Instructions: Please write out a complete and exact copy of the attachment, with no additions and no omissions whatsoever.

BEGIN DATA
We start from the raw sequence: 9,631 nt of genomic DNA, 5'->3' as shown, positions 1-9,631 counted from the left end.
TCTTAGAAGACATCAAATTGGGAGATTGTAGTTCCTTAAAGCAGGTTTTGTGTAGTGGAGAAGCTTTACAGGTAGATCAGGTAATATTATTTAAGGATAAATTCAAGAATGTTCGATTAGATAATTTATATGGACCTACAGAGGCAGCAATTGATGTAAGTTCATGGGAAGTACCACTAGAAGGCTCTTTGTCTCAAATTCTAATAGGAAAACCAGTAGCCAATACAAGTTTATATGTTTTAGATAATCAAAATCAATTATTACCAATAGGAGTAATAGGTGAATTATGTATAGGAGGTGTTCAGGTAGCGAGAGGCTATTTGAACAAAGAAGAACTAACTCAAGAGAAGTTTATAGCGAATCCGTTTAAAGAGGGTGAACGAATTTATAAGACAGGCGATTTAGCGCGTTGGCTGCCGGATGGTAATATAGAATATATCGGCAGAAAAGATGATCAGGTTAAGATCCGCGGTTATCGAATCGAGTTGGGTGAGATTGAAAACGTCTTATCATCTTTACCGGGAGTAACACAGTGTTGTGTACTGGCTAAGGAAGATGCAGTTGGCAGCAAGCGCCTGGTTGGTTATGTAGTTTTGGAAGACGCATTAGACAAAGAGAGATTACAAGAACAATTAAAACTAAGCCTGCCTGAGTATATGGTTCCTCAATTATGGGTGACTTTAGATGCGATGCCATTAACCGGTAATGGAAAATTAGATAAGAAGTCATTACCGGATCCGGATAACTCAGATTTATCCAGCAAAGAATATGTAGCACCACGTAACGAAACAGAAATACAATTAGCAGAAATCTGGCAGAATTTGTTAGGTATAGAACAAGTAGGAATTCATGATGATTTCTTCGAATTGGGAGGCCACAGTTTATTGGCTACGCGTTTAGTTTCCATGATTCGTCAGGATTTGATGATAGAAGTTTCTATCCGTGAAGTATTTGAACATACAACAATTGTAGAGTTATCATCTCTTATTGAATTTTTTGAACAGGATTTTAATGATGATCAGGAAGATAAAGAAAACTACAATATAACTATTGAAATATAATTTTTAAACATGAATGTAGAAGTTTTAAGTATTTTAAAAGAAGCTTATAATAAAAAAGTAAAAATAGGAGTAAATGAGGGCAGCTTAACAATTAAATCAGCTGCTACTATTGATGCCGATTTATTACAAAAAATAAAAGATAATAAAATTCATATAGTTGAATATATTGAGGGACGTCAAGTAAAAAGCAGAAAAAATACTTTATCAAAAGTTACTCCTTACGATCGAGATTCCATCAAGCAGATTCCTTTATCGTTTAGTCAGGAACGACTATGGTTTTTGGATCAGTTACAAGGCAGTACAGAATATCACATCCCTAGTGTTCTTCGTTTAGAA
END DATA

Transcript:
We start from the raw sequence: 9,631 nt of genomic DNA, 5'->3' as shown, positions 1-9,631 counted from the left end.
TCTTAGAAGACATCAAATTGGGAGATTGTAGTTCCTTAAAGCAGGTTTTGTGTAGTGGAGAAGCTTTACAGGTAGATCAGGTAATATTATTTAAGGATAAATTCAAGAATGTTCGATTAGATAATTTATATGGACCTACAGAGGCAGCAATTGATGTAAGTTCATGGGAAGTACCACTAGAAGGCTCTTTGTCTCAAATTCTAATAGGAAAACCAGTAGCCAATACAAGTTTATATGTTTTAGATAATCAAAATCAATTATTACCAATAGGAGTAATAGGTGAATTATGTATAGGAGGTGTTCAGGTAGCGAGAGGCTATTTGAACAAAGAAGAACTAACTCAAGAGAAGTTTATAGCGAATCCGTTTAAAGAGGGTGAACGAATTTATAAGACAGGCGATTTAGCGCGTTGGCTGCCGGATGGTAATATAGAATATATCGGCAGAAAAGATGATCAGGTTAAGATCCGCGGTTATCGAATCGAGTTGGGTGAGATTGAAAACGTCTTATCATCTTTACCGGGAGTAACACAGTGTTGTGTACTGGCTAAGGAAGATGCAGTTGGCAGCAAGCGCCTGGTTGGTTATGTAGTTTTGGAAGACGCATTAGACAAAGAGAGATTACAAGAACAATTAAAACTAAGCCTGCCTGAGTATATGGTTCCTCAATTATGGGTGACTTTAGATGCGATGCCATTAACCGGTAATGGAAAATTAGATAAGAAGTCATTACCGGATCCGGATAACTCAGATTTATCCAGCAAAGAATATGTAGCACCACGTAACGAAACAGAAATACAATTAGCAGAAATCTGGCAGAATTTGTTAGGTATAGAACAAGTAGGAATTCATGATGATTTCTTCGAATTGGGAGGCCACAGTTTATTGGCTACGCGTTTAGTTTCCATGATTCGTCAGGATTTGATGATAGAAGTTTCTATCCGTGAAGTATTTGAACATACAACAATTGTAGAGTTATCATCTCTTATTGAATTTTTTGAACAGGATTTTAATGATGATCAGGAAGATAAAGAAAACTACAATATAACTATTGAAATATAATTTTTAAACATGAATGTAGAAGTTTTAAGTATTTTAAAAGAAGCTTATAATAAAAAAGTAAAAATAGGAGTAAATGAGGGCAGCTTAACAATTAAATCAGCTGCTACTATTGATGCCGATTTATTACAAAAAATAAAAGATAATAAAATTCATATAGTTGAATATATTGAGGGACGTCAAGTAAAAAGCAGAAAAAATACTTTATCAAAAGTTACTCCTTACGATCGAGATTCCATCAAGCAGATTCCTTTATCGTTTAGTCAGGAACGACTATGGTTTTTGGATCAGTTACAAGGCAGTACAGAATATCACATCCCTAGTGTTCTTCGTTTAGAA